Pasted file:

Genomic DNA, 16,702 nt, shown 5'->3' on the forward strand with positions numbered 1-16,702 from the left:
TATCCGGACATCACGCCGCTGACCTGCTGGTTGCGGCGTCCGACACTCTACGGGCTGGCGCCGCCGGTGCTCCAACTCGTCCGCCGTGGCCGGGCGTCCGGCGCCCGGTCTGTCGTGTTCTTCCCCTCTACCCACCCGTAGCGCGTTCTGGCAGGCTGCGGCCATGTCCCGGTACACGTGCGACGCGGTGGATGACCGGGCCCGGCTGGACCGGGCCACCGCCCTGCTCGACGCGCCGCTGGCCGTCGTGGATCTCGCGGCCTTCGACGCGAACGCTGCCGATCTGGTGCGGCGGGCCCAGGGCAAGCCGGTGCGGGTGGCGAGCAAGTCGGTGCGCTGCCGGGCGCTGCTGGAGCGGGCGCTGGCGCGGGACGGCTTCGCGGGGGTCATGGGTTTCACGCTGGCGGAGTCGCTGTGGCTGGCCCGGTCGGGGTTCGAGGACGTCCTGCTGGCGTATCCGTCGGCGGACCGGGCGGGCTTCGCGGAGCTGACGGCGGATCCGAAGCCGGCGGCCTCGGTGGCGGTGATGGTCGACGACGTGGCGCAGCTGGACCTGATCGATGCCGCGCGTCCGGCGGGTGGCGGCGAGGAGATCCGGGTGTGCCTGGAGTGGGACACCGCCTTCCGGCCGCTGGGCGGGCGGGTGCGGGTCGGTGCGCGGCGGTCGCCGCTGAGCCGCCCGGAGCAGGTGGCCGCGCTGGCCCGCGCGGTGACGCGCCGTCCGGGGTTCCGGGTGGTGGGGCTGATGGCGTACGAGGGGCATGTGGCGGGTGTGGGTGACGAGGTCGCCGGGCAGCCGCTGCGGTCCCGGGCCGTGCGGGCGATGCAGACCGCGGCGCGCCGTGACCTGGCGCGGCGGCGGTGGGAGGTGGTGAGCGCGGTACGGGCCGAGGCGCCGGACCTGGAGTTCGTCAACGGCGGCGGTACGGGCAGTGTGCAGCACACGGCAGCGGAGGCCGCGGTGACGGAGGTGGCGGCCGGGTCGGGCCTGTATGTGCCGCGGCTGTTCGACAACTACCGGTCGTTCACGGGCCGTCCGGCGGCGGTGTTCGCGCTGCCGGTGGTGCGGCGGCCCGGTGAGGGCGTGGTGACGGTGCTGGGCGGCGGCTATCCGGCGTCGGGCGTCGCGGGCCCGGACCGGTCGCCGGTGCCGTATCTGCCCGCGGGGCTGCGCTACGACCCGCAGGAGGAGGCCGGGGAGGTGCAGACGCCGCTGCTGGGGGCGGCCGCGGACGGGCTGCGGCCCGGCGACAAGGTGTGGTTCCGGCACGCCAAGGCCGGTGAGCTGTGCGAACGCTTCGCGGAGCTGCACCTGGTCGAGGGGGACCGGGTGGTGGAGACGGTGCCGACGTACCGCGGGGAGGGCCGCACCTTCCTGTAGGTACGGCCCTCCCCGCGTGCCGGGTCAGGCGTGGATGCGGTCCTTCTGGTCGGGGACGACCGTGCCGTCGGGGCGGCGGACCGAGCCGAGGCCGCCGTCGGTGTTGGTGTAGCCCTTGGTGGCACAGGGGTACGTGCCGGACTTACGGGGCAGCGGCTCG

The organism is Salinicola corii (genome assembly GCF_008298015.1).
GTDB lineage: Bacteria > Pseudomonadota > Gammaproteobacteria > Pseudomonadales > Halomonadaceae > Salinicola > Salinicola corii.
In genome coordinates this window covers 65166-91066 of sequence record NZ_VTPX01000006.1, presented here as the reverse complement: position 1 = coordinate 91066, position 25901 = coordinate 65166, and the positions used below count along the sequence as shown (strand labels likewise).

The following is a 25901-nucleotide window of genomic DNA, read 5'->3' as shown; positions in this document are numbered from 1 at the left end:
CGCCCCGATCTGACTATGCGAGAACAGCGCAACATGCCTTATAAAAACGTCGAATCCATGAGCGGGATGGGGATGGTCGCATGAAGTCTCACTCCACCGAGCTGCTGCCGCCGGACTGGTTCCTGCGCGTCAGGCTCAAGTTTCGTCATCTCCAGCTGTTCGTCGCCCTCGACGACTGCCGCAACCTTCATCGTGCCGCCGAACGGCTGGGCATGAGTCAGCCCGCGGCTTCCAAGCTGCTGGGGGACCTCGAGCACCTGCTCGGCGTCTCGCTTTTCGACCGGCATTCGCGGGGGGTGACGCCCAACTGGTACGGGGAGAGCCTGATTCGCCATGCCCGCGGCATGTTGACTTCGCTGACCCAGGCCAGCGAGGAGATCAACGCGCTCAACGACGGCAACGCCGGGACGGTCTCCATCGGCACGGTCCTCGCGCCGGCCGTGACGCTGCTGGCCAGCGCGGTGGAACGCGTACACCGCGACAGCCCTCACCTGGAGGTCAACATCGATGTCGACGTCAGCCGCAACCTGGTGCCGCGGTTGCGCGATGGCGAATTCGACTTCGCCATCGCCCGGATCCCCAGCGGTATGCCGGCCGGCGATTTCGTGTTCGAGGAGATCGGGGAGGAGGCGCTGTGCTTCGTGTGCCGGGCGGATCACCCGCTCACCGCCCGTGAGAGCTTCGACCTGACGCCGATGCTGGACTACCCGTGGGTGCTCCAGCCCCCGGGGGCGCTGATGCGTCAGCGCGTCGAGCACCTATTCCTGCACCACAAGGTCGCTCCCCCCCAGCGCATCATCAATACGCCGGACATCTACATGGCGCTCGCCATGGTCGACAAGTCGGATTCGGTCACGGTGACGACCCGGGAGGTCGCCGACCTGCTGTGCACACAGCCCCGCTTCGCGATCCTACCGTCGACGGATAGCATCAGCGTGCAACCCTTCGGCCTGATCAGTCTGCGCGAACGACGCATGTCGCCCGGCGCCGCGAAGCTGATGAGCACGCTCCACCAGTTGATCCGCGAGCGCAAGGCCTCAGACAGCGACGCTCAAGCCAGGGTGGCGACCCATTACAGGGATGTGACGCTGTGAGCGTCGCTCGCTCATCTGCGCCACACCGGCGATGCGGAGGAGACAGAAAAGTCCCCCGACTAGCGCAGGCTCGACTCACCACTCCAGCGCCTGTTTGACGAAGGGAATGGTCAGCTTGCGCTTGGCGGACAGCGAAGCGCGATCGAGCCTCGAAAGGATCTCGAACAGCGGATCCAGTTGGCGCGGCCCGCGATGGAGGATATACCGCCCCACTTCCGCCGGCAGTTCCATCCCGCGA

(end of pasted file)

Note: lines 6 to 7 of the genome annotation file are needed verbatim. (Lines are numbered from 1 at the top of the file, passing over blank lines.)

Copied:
The following is a 25901-nucleotide window of genomic DNA, read 5'->3' as shown; positions in this document are numbered from 1 at the left end:
CGCCCCGATCTGACTATGCGAGAACAGCGCAACATGCCTTATAAAAACGTCGAATCCATGAGCGGGATGGGGATGGTCGCATGAAGTCTCACTCCACCGAGCTGCTGCCGCCGGACTGGTTCCTGCGCGTCAGGCTCAAGTTTCGTCATCTCCAGCTGTTCGTCGCCCTCGACGACTGCCGCAACCTTCATCGTGCCGCCGAACGGCTGGGCATGAGTCAGCCCGCGGCTTCCAAGCTGCTGGGGGACCTCGAGCACCTGCTCGGCGTCTCGCTTTTCGACCGGCATTCGCGGGGGGTGACGCCCAACTGGTACGGGGAGAGCCTGATTCGCCATGCCCGCGGCATGTTGACTTCGCTGACCCAGGCCAGCGAGGAGATCAACGCGCTCAACGACGGCAACGCCGGGACGGTCTCCATCGGCACGGTCCTCGCGCCGGCCGTGACGCTGCTGGCCAGCGCGGTGGAACGCGTACACCGCGACAGCCCTCACCTGGAGGTCAACATCGATGTCGACGTCAGCCGCAACCTGGTGCCGCGGTTGCGCGATGGCGAATTCGACTTCGCCATCGCCCGGATCCCCAGCGGTATGCCGGCCGGCGATTTCGTGTTCGAGGAGATCGGGGAGGAGGCGCTGTGCTTCGTGTGCCGGGCGGATCACCCGCTCACCGCCCGTGAGAGCTTCGACCTGACGCCGATGCTGGACTACCCGTGGGTGCTCCAGCCCCCGGGGGCGCTGATGCGTCAGCGCGTCGAGCACCTATTCCTGCACCACAAGGTCGCTCCCCCCCAGCGCATCATCAATACGCCGGACATCTACATGGCGCTCGCCATGGTCGACAAGTCGGATTCGGTCACGGTGACGACCCGGGAGGTCGCCGACCTGCTGTGCACACAGCCCCGCTTCGCGATCCTACCGTCGACGGATAGCATCAGCGTGCAACCCTTCGGCCTGATCAGTCTGCGCGAACGACGCATGTCGCCCGGCGCCGCGAAGCTGATGAGCACGCTCCACCAGTTGATCCGCGAGCGCAAGGCCTCAGACAGCGACGCTCAAGCCAGGGTGGCGACCCATTACAGGGATGTGACGCTGTGAGCGTCGCTCGCTCATCTGCGCCACACCGGCGATGCGGAGGAGACAGAAAAGTCCCCCGACTAGCGCAGGCTCGACTCACCACTCCAGCGCCTGTTTGACGAAGGGAATGGTCAGCTTGCGCTTGGCGGACAGCGAAGCGCGATCGAGCCTCGAAAGGATCTCGAACAGCGGATCCAGTTGGCGCGGCCCGCGATGGAGGATATACCGCCCCACTTCCGCCGGCAGTTCCATCCCGCGA